By STANLEY MARK and ANDREW PATTERSON
Ipak Giru is the first local woman to hold the position as a center manager in the history of PNG Power Ltd.
She looks after operations at Yonki township, which is the core of the Ramu Grid.
Ipak started her career with Elcom (PNG Electricity Commission), now PNG Power, in November 1993 as a clerk typist.
“My educational qualification did not bring me this far but it was perseverance and hard work. I see every challenge as a stepping stone to success and I thank PNG Power for supporting women fairly,” she says.
Ipak is from Manus and she grew up in Goroka. After graduating from Goroka Technical College in 1992, she worked as a receptionist with an accounting firm, and later for Goroka Secondary School.
She met her partner who was an Elcom employee, and moved to Yonki with him.
In November 1993, she began her career pathway as a clerk typist for the community relations group. She held on to that position for 10 years“without raising any complaints”.
“I loved doing what I was told to, and always accomplished my tasks at the end of each day,” she says.
As time passed, Ipak was given responsibilities toassist with administrativeduties and property managementatYonki.
In 2003, when the Yonkiadministration officer left, Ipak took over the responsibility of looking after the township, properties, accommodation and the cleanliness of Yonkitown until 2014.
“My biggest challenge was to raise five children without our father,” she says.
Their father was transferred to Rabaul in 2008 and “never returned to Yonki”.
“Raising children without their father is difficult especially when you have children going to tertiary institutions. You have to be a strong woman to meet the challenges of paying school fees and their daily needs. It was difficult but with the strength of God, I managed to get through. It also encouraged me to persevere in my employment.
“I remember one day, I took my daughter to University of Goroka and my son was to enroll at Mt Hagen Technical College. With limited school fees, I had to withdraw my son and allow my daughter to continue. I was so discouraged that I wanted to give up on life. I met a woman on the bus while travelling back to Yonki. She told me of her struggles and successes, without realising that I needed such words. I went on to build a poultry house and raised chicken and earned money to pay my children’s school fees,” she recalls.
In April 2014, her superiors promoted her to become the facilities team coordinator.
The following year whenPulmanTirang (former manager) retired, Ipak was appointed to act in the position of center manager, Yonki.
In September 2016, after acting on the position for a year, she wasappointed as the centermanager, Yonki.
“My journey was not as easy as it seems. I encounteredmanychallenges along the way. Yet that did not stop me from performing my daily assignments and tasks. Every new position had its own challenges but I maintained my integrity and performed to the best of my abilities,” she recalls.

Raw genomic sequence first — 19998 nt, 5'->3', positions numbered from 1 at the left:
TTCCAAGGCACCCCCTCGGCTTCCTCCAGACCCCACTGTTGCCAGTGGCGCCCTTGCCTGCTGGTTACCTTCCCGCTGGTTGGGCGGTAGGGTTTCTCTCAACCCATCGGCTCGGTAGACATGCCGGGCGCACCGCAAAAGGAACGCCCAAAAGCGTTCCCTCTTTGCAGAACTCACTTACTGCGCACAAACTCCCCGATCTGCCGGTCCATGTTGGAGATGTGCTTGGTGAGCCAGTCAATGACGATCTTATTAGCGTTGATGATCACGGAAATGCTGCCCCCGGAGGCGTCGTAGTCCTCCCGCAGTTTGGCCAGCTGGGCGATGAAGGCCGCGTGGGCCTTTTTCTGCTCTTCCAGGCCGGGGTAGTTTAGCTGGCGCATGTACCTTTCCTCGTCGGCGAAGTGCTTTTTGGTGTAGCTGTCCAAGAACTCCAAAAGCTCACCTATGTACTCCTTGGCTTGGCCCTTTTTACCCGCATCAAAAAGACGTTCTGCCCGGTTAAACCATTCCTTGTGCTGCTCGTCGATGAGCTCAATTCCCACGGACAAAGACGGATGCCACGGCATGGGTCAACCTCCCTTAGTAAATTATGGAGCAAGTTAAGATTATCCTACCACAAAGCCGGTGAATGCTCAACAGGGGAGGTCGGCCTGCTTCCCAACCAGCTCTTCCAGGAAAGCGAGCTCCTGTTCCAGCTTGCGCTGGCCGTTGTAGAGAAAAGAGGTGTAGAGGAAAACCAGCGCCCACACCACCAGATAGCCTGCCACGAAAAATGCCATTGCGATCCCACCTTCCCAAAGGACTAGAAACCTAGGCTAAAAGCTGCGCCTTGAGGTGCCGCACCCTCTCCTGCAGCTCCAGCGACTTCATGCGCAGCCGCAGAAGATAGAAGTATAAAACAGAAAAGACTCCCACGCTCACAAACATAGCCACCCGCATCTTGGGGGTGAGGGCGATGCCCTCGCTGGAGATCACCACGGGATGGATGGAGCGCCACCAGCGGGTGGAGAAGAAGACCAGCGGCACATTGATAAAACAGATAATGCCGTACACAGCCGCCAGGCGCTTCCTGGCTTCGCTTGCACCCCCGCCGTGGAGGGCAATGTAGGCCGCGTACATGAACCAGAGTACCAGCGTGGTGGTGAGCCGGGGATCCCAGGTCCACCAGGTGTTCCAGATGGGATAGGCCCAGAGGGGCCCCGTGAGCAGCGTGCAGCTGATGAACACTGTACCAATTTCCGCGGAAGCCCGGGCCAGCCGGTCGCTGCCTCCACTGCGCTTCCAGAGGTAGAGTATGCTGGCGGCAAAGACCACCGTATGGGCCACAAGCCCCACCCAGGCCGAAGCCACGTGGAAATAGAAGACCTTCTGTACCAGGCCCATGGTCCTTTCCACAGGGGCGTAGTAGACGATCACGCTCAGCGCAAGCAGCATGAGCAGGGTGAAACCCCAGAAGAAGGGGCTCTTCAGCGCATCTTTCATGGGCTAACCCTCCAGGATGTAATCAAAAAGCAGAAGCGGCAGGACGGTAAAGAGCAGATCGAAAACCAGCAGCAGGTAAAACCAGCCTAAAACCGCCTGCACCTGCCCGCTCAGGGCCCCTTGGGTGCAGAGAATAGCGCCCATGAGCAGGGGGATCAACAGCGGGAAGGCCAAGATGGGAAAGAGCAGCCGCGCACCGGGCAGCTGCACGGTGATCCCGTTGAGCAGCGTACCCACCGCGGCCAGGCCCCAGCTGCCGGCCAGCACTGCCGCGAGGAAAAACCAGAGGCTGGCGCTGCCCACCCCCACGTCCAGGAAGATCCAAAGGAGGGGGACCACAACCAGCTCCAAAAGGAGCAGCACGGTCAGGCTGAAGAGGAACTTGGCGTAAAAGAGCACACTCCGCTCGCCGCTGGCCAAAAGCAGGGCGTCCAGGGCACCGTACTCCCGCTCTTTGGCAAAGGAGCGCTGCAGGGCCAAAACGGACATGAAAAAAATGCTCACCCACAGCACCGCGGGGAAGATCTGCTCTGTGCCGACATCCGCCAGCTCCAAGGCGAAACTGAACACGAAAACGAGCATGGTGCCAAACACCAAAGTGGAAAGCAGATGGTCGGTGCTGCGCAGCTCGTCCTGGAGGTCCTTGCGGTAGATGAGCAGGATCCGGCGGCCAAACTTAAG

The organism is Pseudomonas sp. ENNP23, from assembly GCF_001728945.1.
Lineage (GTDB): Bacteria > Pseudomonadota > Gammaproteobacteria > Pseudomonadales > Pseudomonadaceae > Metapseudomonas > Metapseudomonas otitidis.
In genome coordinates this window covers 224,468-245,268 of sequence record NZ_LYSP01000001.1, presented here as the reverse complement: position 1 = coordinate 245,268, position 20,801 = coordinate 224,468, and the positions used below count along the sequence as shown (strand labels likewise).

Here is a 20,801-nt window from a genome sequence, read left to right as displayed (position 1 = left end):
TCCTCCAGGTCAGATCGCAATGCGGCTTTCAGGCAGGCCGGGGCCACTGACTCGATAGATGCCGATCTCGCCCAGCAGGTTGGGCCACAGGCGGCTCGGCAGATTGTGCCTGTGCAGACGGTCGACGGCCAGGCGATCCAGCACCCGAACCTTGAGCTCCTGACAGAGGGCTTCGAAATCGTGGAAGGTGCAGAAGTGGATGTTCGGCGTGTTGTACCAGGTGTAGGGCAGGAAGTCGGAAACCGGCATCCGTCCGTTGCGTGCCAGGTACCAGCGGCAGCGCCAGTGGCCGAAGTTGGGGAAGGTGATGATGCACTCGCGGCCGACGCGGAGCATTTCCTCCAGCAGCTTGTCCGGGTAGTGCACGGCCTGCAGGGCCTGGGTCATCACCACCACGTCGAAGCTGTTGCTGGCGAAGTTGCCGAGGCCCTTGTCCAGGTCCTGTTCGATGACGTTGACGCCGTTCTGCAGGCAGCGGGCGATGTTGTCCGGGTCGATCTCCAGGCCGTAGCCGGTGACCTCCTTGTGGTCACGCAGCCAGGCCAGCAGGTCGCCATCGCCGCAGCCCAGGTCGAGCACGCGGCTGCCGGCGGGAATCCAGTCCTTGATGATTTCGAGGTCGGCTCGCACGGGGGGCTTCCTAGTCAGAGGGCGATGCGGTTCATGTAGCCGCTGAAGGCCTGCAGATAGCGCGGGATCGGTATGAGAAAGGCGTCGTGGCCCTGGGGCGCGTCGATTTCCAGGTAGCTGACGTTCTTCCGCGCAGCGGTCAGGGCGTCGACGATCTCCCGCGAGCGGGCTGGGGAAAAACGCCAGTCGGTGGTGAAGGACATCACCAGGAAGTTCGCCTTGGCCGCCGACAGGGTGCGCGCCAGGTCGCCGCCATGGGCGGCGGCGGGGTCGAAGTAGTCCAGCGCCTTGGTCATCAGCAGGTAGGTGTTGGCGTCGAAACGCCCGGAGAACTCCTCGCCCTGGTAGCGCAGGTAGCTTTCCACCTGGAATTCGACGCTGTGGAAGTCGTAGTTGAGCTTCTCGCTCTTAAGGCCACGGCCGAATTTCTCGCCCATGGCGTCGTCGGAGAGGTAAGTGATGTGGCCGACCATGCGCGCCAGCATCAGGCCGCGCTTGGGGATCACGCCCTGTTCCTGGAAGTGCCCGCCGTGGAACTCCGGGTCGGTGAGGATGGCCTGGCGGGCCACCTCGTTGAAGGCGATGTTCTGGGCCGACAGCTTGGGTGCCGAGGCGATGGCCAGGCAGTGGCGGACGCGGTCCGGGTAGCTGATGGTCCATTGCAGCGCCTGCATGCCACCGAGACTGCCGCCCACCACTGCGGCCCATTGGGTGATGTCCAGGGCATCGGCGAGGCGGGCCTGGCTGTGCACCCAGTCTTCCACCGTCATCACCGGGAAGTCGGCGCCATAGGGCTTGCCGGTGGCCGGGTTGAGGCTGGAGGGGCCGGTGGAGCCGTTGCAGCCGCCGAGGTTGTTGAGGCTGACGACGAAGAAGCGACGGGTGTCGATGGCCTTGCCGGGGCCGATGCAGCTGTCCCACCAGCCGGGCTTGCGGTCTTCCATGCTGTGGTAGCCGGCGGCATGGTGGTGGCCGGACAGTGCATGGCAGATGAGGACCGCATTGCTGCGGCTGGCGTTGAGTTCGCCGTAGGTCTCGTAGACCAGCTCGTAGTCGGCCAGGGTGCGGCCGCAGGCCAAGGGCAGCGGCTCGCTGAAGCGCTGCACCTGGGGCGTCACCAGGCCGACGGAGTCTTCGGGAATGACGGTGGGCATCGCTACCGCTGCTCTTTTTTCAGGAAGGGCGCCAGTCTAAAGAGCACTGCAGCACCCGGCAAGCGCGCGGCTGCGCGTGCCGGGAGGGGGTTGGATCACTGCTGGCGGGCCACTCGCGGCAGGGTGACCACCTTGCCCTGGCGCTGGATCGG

Ipak says she understands the difficulties and challenges faced by women in the workforce today, and she wants to be a good role model to young women who are working as receptionists, clerks, admin officers in industries dominated by men.
“I believe I am one of the local women taking the lead for women in PNG especially within PNG Power. My encouragement to young girls is not to look down or think less of yourselves and your jobs. If I can make it happen, you can too,” she says.
“My greatest work challenge was handling landowner issues at Yonki. Some landowners didn’t listen to me probably because I was a woman,” she says.
Even when her team was attacked several times, she did not let this challenge drag her down.
“I now receive the respect from the people of Yonkiand my employees. And I want to thank my good brothers PulmanTirang, Peter Joseph and the staff based at Yonki and Ramu 1 for the guidance and support all throughout these years,” she says.
As the center manager, she looks after plant and fleet, building and maintenance, health facilities, customer services, administration and thedistribution team.
“I am happy that we have Carolyn Blacklock and she must be an inspiration for every woman at PNG Power and around the country,” Ipak says.
“Today, my children are all grown up. My first born daughter is now a secondary school teacher in Manus, my second born son is employed as a safety officer based in Port Moresby, and my two adopted children are also employed outside Yonki.
“I still have my disable son with me and I can always go home at the end of the day to find there is someone at home to welcome me with a smile.
“Sometimes people tend to give up easily because they see there is no pathway for them in their employment. It takes time, it takes hard work and it takes perseverance to make it to the top. Nothing comes easy, you cannot be given things on a golden plate, you have to work hard to get it,” she says.
- PNG Power Ltd public relations.